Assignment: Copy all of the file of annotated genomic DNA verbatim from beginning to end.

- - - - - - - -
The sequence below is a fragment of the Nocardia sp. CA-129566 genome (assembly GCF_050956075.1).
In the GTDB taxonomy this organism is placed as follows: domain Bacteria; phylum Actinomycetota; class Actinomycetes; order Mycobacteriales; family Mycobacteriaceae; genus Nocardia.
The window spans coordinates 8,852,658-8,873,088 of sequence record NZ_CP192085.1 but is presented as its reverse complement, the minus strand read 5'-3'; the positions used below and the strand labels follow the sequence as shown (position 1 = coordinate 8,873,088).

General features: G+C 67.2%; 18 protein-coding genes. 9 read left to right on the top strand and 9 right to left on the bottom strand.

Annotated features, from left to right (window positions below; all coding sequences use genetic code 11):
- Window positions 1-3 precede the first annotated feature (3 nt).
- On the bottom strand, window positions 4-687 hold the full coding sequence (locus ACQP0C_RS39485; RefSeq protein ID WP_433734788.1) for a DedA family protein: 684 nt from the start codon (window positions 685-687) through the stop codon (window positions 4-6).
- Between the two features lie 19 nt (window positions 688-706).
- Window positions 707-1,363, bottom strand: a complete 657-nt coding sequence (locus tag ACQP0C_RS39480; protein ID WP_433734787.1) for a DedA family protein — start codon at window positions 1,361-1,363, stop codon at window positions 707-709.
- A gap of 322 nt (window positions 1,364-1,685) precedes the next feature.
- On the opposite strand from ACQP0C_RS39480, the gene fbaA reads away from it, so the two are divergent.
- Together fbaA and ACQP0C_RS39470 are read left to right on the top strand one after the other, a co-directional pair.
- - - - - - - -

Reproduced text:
The sequence below is a fragment of the Nocardia sp. CA-129566 genome (assembly GCF_050956075.1).
In the GTDB taxonomy this organism is placed as follows: domain Bacteria; phylum Actinomycetota; class Actinomycetes; order Mycobacteriales; family Mycobacteriaceae; genus Nocardia.
The window spans coordinates 8,852,658-8,873,088 of sequence record NZ_CP192085.1 but is presented as its reverse complement, the minus strand read 5'-3'; the positions used below and the strand labels follow the sequence as shown (position 1 = coordinate 8,873,088).

General features: G+C 67.2%; 18 protein-coding genes. 9 read left to right on the top strand and 9 right to left on the bottom strand.

Annotated features, from left to right (window positions below; all coding sequences use genetic code 11):
- Window positions 1-3 precede the first annotated feature (3 nt).
- On the bottom strand, window positions 4-687 hold the full coding sequence (locus ACQP0C_RS39485; RefSeq protein ID WP_433734788.1) for a DedA family protein: 684 nt from the start codon (window positions 685-687) through the stop codon (window positions 4-6).
- Between the two features lie 19 nt (window positions 688-706).
- Window positions 707-1,363, bottom strand: a complete 657-nt coding sequence (locus tag ACQP0C_RS39480; protein ID WP_433734787.1) for a DedA family protein — start codon at window positions 1,361-1,363, stop codon at window positions 707-709.
- A gap of 322 nt (window positions 1,364-1,685) precedes the next feature.
- On the opposite strand from ACQP0C_RS39480, the gene fbaA reads away from it, so the two are divergent.
- Together fbaA and ACQP0C_RS39470 are read left to right on the top strand one after the other, a co-directional pair.